Going Ironside

by Holly Black

Illustration by Theo Black

La lala la. That’s part of the song. I don’t remember it all right now, but it’s okay. Cally remembers the rest. So we can go back to the hill soonsoonsoon. La la.When our bellies are big as moons. Then Bucan Jack will play his fiddle and there’ll be nettle wine and the Queen will ask me to tell this story a hundred hundred times.

But right now, the wall is cold against my back and I can feel the bricks shredding the gold lamй off my skirt. La lala la. The rain is cold too. Making my mascara run. I jam my hands in the pockets of my jacket, feeling the grit and the nasty tissues at the bottom.

I do a little dance, but nobody sees.

When we first came Ironside, we tried to make money out of leaves, but we didn’t know what money looked like and we did it wrong. The lady at the counter started yelling, "This is Monopoly money!"Her getting red in the face just made us laugh. We thought we were so smart. We stole everything right under people’s noses. Plastic skirts and dolls and lipsticks. Piles of magazines and apples with a bitter, chemical taste.

Food was the hardest. The milk tasted like iron and even the bread was bad. But now we eat caramel corn and licorice and Jolly Ranchers until we’re sick.

Cally should be back soon and I’m glad, ’cause my muscles are starting to cramp all over and I already scraped the half a bag I had tucked in my shoe.

We thought we were so smart. We thought it would be easy. Just go Ironside and come back with babies. Not steal ’em either. They’d be our babies. Elf babies. Find a human boy. Roll around in the grass. Dash back. What a prank! We’re no selkies.No one can grab our skins and keep us.

It might still work. Cally says we should give it three more months. Three’s a lucky number, so I said okay. Anyway, I can’t go alone. She’s got the second part of the song.

I’m rubbing my arms now. They hurt. Rubbing the insides of my elbows, rubbing the bruises, singing to my veins. Soon. Soonsoonsoon.

It’s easy to find boys Ironside. A touch of glamour covers your ears and eyes and all the other parts of you that might give you away. They buy you pizza and take you to parties and clubs, bring you watery drinks and drugs, and screw you in locking bathroom stalls.It was hard at first, but that’s what we wanted, right? I want my elf baby, don’t I?

I have a joint in my purse. I know it won’t help the aches, but I light it anyway. I drag deep, fill myself up with thick smoke. Wait for Cally, I tell myself. When we go back to the hill, I’m going to bring my lighter with me.The pretty pink hologram one. Won’t Bucan Jack laugh to see it! He’ll love it so much that he’ll make up a song just for me.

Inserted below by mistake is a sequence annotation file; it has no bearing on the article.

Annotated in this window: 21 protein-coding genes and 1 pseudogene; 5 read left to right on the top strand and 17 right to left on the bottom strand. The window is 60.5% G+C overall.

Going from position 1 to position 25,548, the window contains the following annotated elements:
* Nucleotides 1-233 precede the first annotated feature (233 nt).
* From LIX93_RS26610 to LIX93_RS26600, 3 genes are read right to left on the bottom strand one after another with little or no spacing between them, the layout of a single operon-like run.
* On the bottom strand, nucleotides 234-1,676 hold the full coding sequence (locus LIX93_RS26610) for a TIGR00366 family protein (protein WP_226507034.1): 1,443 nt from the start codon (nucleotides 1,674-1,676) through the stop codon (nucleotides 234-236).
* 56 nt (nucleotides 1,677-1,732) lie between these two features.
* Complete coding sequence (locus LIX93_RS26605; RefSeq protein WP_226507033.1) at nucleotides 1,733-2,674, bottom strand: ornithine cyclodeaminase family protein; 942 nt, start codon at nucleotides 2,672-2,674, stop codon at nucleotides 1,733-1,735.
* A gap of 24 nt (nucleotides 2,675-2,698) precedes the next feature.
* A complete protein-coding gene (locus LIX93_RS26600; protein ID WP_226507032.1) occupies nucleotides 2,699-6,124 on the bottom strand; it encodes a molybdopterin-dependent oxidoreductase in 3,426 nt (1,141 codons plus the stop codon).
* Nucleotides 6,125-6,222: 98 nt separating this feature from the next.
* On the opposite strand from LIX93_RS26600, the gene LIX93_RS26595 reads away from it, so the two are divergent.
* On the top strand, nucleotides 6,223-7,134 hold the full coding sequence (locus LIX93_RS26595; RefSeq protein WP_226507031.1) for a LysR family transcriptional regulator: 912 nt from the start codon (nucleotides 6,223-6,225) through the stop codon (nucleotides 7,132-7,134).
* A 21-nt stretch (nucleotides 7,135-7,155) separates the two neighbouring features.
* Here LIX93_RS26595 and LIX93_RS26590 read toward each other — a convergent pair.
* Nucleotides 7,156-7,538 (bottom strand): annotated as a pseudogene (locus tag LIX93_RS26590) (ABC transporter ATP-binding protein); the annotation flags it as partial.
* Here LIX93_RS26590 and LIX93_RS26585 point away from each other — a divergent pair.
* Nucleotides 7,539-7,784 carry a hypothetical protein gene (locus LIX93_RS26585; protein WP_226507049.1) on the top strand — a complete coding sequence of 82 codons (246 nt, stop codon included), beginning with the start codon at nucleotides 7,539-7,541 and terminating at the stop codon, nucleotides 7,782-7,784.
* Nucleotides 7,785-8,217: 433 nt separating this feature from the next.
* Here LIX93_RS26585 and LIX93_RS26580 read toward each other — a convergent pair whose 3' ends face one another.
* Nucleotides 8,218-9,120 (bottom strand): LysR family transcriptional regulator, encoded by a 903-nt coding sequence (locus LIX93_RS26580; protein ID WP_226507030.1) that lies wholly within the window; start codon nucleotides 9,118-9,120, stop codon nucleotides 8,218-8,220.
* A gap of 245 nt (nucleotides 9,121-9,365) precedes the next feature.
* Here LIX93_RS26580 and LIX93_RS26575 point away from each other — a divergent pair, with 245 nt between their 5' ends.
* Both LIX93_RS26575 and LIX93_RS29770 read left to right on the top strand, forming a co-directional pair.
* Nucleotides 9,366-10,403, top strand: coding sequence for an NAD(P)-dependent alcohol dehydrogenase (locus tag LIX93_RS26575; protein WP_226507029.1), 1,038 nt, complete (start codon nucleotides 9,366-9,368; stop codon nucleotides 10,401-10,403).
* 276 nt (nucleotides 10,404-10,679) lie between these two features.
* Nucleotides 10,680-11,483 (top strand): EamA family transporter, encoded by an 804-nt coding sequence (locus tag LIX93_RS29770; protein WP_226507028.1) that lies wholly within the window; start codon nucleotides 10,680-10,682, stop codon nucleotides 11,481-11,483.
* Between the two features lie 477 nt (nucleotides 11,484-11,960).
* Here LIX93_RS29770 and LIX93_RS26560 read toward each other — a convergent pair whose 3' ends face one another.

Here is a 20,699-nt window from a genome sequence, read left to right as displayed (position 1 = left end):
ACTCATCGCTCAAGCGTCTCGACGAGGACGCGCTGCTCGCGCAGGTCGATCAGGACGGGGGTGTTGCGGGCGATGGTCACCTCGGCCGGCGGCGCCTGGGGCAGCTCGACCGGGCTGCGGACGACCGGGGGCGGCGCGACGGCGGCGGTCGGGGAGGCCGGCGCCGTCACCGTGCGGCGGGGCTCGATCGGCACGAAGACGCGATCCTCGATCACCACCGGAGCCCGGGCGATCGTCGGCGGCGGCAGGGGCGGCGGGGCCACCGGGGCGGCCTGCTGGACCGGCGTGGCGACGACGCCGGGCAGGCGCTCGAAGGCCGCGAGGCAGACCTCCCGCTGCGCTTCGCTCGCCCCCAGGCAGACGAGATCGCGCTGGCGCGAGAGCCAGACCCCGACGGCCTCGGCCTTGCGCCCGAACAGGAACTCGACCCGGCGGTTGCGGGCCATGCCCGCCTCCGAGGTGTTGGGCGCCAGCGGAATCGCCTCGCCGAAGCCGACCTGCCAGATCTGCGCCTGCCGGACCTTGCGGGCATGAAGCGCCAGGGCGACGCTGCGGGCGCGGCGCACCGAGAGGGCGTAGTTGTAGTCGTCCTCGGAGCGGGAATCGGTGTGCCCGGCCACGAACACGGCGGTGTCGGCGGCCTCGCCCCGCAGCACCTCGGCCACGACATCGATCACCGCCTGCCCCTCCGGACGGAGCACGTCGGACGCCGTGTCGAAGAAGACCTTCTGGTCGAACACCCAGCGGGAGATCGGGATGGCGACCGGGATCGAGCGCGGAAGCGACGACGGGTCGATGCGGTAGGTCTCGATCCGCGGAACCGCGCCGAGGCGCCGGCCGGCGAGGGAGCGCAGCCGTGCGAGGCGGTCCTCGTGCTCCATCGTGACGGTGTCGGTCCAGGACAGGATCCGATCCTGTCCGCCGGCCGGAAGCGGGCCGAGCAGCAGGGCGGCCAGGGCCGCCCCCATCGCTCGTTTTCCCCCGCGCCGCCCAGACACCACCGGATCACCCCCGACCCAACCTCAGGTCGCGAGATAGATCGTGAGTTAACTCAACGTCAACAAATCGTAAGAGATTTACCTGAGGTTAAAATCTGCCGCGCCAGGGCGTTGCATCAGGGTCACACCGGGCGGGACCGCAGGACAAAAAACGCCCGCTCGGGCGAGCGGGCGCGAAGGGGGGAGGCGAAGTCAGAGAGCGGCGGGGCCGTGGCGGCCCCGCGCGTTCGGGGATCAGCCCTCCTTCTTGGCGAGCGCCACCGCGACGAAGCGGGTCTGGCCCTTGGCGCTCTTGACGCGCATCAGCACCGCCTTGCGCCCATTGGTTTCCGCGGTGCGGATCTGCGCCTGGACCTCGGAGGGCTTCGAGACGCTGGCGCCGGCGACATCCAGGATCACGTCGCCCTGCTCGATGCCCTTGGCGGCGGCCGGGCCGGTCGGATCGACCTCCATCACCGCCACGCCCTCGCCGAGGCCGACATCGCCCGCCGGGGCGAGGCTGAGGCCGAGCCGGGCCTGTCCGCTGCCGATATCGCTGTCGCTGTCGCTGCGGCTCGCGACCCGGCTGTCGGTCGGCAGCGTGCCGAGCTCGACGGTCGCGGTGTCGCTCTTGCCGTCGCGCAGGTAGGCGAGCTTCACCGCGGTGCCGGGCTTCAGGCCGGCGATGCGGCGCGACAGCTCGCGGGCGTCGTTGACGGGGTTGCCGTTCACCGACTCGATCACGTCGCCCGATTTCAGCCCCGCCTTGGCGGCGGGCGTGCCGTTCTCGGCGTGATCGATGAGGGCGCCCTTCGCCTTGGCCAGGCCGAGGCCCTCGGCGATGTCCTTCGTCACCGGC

When I first got here, it was hard to breathe. All the chemicals and the iron, you can feel it, smell it. Molten and roiling. It sticks to your skin and makes you so heavy that you have to lie down. Magic’s hard, Ironside, even trifling stuff and the longer you’re here, the more you forget. Even the leaf trick doesn’t work anymore. But other things are a lot better. Like when I take a breath, all I smell is the marijuana smoke, the tar of the asphalt, spoiled food, and me, reeking of vomit. I need a bath soon.

Everything is soon, but nothing is nownownow.

I want a baby with crow black eyes and lips like plums. I want Cally to come back with my five bags of brown stuff — good stuff — so I can stop shivering and cramping out here in the rain. I want to go dancing, not at a club, but out there — in a lawn or park, someplace green,just me and Cally.

And Cally, if you come back now, I promise I’ll make the bags last this time. I will. I’ll space it out. Just enough to stop the aches. Just enough for three more months. We’ll do it your way. I’m willing. More than willing. Just bring me back my dope.

The insides of my arms are little pursed mouths and the needle in my bag is a snake, rolling and flapping against the sides of my handbag, rattling, making me want to shoot up water just to fake my arms out. And the single fang is iron, making black burns where it touches, but it is a good burn. I need that burn.

Do you remember the time we put knots in the horses’ manes before the last rade? Or how about the madcap chase when we stole that grindylow’s cap? It was you, me, and Jack that time. Do you remember? Lala la la la la.

I do another little dance, but this one is more like a shuffle. I don’t care if nobody sees. I don’t care.

You aren’t back yet, Cally, but I won’t worry. You could easily be stretched out, languid and sated, in the back of a car. Thick–necked Tom beside you, his gold–ringed fingers picking your pockets while that shrew–guy, I forget his name, drives. I hope not, Cally. Be careful. I need it.Put it in the one thing they won’t want you to open. Put it in your mouth.

I watch the rain–soaked headlights come towards me and fly past. Which one is you? I do a little turn on my toe and slip, but don’t fall. Not yet. I wonder if anyone will stop and ask me if I need a date? A fix? A ride?

Oh Cally, I’m thinking about Bucan Jack again, him standing on his head or teasing you. Does he wonder where we got to? Does he miss us? Oh, sure he heard us talk, but did he think we’d really do it? Did he think we were smart, crazy smart, sharp as nails, as tacks, as the needle in my bag?

Didja? Didja think it, Jack? Did you think we could do it, go between, go Ironside and get ourselves elf babies? But then maybe you don’t miss us at all, do you? Time’s different here. You don’t even know we’re gone. A hundred hundred years will pass for you in one sleepy day without me.